There is no greater joy than watching a child’s face light up with delight as they open a gift on Christmas morning, but for families living in homeless shelters such as Milly’s Place in Lowell, there isn’t extra money for a present under the tree.
Karen Frederick, executive director of the nonprofit Community Teamwork, which runs Milly’s Place, shared a story with me and my children this week that I’ll never forget.
“Last night we were at a holiday dinner for some of our homeless children and families,” Karen said. “I was talking to a little boy who was about 7 years old. He said, ‘I think I believe in Santa, but last year I waited and I waited and I waited … but he never came.’ The boy said, ‘If I had powers I would go up there and I would talk to that guy.’ ”
But that won’t be necessary this year because that little boy will find a gift waiting for him on Christmas morning, and, perhaps, his faith in Santa Claus will be restored.
Along with my daughter, son and one of his friends, I met with Karen and her dedicated staff on Thursday to deliver hundreds of toys, clothing, books and other Christmas presents we’ve been collecting for children living in homeless and domestic violence shelters throughout Massachusetts.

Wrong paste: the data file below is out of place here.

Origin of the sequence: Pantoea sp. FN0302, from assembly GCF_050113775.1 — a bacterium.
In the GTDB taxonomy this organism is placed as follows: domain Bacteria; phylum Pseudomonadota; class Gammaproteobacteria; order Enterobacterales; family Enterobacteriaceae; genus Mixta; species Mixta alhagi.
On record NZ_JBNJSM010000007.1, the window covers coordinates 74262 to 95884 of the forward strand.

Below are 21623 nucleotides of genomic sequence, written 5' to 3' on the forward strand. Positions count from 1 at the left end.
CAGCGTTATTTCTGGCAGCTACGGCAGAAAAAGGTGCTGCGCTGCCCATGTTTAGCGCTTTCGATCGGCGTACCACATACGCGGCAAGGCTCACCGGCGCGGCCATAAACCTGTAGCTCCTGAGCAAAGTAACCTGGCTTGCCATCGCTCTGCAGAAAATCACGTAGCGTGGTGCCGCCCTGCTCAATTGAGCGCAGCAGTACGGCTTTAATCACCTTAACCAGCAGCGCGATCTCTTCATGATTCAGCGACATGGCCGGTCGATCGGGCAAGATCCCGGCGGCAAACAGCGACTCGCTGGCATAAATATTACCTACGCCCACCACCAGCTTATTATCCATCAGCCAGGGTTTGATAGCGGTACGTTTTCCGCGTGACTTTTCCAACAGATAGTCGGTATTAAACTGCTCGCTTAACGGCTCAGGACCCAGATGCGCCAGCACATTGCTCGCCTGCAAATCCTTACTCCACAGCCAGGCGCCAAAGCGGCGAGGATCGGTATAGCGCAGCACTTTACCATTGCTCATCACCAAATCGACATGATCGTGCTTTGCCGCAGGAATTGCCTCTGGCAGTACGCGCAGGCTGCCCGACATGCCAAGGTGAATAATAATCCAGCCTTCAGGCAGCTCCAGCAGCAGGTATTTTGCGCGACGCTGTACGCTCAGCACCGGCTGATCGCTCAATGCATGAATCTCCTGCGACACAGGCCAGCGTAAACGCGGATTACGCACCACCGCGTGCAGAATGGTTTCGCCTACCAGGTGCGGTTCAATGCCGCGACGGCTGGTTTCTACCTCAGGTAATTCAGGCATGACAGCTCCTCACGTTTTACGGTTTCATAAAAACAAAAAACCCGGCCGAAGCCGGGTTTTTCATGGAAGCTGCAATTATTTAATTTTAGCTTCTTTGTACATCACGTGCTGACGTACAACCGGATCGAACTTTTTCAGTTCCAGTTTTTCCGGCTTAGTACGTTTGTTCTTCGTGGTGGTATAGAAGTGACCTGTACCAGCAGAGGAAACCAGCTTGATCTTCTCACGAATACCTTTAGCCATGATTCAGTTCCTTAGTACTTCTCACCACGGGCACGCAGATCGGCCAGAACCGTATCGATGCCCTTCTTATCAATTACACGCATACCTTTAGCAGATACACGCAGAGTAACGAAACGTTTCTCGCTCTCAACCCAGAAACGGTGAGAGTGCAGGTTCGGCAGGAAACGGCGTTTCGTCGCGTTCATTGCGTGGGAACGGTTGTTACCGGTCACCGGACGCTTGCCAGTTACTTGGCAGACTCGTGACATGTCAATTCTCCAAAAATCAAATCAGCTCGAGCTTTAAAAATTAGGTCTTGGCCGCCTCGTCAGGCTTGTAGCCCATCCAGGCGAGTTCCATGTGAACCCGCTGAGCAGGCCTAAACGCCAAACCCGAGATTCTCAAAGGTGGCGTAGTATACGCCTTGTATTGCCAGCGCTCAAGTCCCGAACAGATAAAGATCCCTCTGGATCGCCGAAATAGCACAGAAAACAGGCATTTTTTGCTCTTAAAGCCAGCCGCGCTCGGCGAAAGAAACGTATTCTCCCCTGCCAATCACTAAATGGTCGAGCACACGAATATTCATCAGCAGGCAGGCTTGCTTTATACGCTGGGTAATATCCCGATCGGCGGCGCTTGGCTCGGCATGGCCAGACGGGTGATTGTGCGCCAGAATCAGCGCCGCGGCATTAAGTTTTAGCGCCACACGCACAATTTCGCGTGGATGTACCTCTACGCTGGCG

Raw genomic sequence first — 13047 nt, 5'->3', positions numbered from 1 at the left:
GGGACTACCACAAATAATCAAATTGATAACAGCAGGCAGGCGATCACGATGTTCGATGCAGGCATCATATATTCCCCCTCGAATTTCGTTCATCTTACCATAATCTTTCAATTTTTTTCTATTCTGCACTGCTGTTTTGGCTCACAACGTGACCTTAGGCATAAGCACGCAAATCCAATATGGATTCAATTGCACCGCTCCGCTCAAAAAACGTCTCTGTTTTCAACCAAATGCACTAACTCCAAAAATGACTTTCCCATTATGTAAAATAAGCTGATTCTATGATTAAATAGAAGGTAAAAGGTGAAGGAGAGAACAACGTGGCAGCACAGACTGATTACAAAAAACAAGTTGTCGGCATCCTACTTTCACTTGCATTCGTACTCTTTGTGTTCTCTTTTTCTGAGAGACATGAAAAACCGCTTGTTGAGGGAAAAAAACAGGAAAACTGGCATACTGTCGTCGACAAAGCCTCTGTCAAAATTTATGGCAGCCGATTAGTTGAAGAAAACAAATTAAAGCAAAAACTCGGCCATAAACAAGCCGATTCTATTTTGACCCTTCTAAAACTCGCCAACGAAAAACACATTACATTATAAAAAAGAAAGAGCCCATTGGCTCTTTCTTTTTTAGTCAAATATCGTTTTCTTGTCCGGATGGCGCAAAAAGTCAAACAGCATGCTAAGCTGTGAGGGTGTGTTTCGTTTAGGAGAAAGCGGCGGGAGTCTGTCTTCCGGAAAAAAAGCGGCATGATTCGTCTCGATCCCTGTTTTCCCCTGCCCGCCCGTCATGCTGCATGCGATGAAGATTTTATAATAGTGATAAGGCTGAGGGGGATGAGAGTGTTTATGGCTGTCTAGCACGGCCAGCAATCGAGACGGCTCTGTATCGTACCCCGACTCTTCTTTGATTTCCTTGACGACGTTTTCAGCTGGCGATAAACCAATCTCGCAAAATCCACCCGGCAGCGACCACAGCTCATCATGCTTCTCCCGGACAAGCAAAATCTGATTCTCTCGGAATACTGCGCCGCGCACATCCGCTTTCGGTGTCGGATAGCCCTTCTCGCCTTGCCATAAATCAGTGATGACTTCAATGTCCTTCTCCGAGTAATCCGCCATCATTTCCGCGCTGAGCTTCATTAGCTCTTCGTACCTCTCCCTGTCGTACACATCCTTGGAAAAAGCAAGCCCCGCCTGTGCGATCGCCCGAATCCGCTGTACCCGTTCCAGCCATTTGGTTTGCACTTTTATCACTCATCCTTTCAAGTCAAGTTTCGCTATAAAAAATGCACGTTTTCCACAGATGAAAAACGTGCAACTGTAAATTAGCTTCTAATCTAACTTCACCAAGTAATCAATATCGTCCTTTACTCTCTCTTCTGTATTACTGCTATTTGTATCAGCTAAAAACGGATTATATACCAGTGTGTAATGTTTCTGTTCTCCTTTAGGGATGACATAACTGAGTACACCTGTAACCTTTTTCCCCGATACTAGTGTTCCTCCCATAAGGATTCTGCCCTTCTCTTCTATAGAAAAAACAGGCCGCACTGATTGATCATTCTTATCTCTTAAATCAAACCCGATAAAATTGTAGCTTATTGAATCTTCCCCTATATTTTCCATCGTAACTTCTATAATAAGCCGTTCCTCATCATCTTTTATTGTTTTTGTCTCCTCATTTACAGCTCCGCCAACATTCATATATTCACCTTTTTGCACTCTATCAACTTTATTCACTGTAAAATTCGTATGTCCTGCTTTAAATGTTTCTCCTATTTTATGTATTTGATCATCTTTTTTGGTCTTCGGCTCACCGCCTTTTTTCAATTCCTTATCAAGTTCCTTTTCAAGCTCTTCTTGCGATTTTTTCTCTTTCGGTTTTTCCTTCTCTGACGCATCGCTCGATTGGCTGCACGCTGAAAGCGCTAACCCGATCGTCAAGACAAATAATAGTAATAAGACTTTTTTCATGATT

“Thanks to the kindness and generosity of others, 200 children won’t have to wait this year,” Karen told us. “They will have a gift for them under the Christmas tree.”
I held back tears, and felt a swell of gratitude to live in a community where so many fellow Americans care about those less fortunate. When I wrote a column announcing the Christmas toy drive a few weeks ago, I was blown away by how many people stepped up and donated toys, books, clothing, stuffed animals and other wonderful presents. The Boston Herald donated bags of terrific books — classics like “Charlotte’s Web,” “Make Way for Ducklings” and dozens of others for the older kids living in the shelters.
It’s been such a joy to come home from work over the past month and see bags of Christmas presents left on my front porch with a kind note from so many generous families.
Donations came in from many towns, including Concord, Lowell, Milton, Walpole, Middleboro — and even out of state. Some people dropped off toys directly at Community Teamwork; others ordered online and shipped toys directly to the homeless shelter. A few people sent in money, and the Norwood Montessori School collected five bags of toys. Its students are currently working on 25 to 30 Build-a-Bears as well.
Such an amazing and heartfelt response!
And that’s what Christmas is all about — spreading light and sunshine and friendship to others while making positive childhood memories for so many.
I tell my kids, “In life, it’s not what you get, it’s what you give.”
Wishing all a wonderful holiday season!